Ever wondered who writes the advertisements and web content on your favorite websites? Do you make a game out of spotting typos and grammatical errors when you’re browsing the Internet? Then a career as a digital copywriter might be the perfect job for you! Digital copywriters are the writers who draft all the writing you see on the Internet. Their job functions can range from creating product descriptions, advertisements, landing pages and an all other web content for official websites. The great thing about digital copywriting is that given the technological advances of today, many digital copywriters can work from home instead of having to go into the office. This is especially an advantage for stay-at-home moms looking to have a remote career.

5. Social Media Manager

Don’t feel like writing your own stuff? No problem. Write someone else’s. Social Media Management is becoming a huge career now, with big companies willing to fork out a small fortune for young digital gurus to manage their brands.

So, the opportunities for those who love communication is ample. What would your choice be?

Blogging

20 Ways To Get Serious About Blogging


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1. Think long & hard about your blog categories

Your categories are the main sections or “magazine columns” that you feature on your blog. Your categories can be a drop down menu on your sidebar. They should be simple and logical. Use hierarchies to organise your ideas better. Try think of a catchy angle for them so you peak your viewer’s interest and stand out from the rest.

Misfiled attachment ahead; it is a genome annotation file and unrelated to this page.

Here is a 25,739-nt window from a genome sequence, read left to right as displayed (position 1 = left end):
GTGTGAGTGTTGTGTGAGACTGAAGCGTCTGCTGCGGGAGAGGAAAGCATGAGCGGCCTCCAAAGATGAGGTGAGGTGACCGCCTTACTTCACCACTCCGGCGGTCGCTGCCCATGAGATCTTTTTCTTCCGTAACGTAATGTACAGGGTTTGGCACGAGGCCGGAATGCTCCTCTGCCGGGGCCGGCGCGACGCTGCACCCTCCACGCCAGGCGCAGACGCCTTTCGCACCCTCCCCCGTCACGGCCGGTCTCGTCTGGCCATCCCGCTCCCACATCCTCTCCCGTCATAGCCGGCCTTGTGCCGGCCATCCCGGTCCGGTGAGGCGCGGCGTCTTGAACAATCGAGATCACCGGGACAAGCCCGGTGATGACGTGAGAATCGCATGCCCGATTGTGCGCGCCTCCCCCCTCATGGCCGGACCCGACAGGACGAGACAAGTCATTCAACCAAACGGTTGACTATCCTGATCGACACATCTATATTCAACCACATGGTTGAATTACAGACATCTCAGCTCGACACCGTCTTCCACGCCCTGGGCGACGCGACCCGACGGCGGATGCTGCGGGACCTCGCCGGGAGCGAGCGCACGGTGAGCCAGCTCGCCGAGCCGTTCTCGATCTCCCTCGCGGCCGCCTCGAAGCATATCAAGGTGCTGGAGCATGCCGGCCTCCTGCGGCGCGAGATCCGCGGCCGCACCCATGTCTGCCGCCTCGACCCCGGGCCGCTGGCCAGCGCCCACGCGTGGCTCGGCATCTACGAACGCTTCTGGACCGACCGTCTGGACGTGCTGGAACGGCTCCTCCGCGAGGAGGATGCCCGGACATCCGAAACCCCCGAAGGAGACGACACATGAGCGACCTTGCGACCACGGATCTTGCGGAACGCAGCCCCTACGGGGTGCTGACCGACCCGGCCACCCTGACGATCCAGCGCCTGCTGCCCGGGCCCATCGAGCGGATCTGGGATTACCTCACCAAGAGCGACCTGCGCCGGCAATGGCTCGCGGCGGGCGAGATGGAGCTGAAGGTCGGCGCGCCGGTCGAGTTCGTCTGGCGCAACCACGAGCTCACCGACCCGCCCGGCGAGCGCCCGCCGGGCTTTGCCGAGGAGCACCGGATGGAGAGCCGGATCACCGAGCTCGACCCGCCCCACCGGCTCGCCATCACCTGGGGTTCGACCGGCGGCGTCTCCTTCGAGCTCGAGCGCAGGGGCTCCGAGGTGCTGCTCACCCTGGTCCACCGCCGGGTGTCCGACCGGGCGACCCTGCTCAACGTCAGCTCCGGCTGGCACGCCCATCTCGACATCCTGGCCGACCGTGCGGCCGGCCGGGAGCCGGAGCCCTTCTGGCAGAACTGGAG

2. Design your site as simple as possible

Keep your design simple and appealing. Make it intuitive and well-structured. People should intuitively know how to navigate your space. Make pages along the top for sections you want to highlight. Use a category drop down menu and a follow widget wouldn’t hurt. If there are other platforms you want your viewers to know about, include those widgets also. A direct link to Twitter, Facebook or Instagram invites viewers to connect with you.

3. Operate it like a real magazine

Decide on your target audience just like Cosmo or House and Garden does. This means deciding:

+ Who you want to appeal to (age group, gender, interests)

+ What your content will be (which topics you choose)

+ How involved you’ll get in your articles (short, long, lots of resources)

Plan out each piece well. It’s always a good idea to think about a catchy title and invest time into each piece. Edit and format your posts and add great designs to them. Write in a natural tone and keep it simple. Decide on your intentions with each post. Publish often (weekly is great). If your favourite magazine missed a few issues, you’d eventually find a replacement.

4. Share each post into infinity

You write and publish something once, but who’s to say you can’t share that post once per month on Twitter, a couple times a year on Facebook or every other month on Google+? Pinterest is a lovely fresh platform with a constant stream of ideas. It’s a great way to advertise your blog. Make a board dedicated to your blog and pin your stuff to it! It will make it easier for people to find you and re-pin your stuff. Due to the “timeline” nature of most social media platforms, if you only share something once, it will only be seen by a small percent of your followers. It’s also a good idea to make an advert with your heading and URL on for sharing purposes.

5. Make sure you know what  your audience wants and needs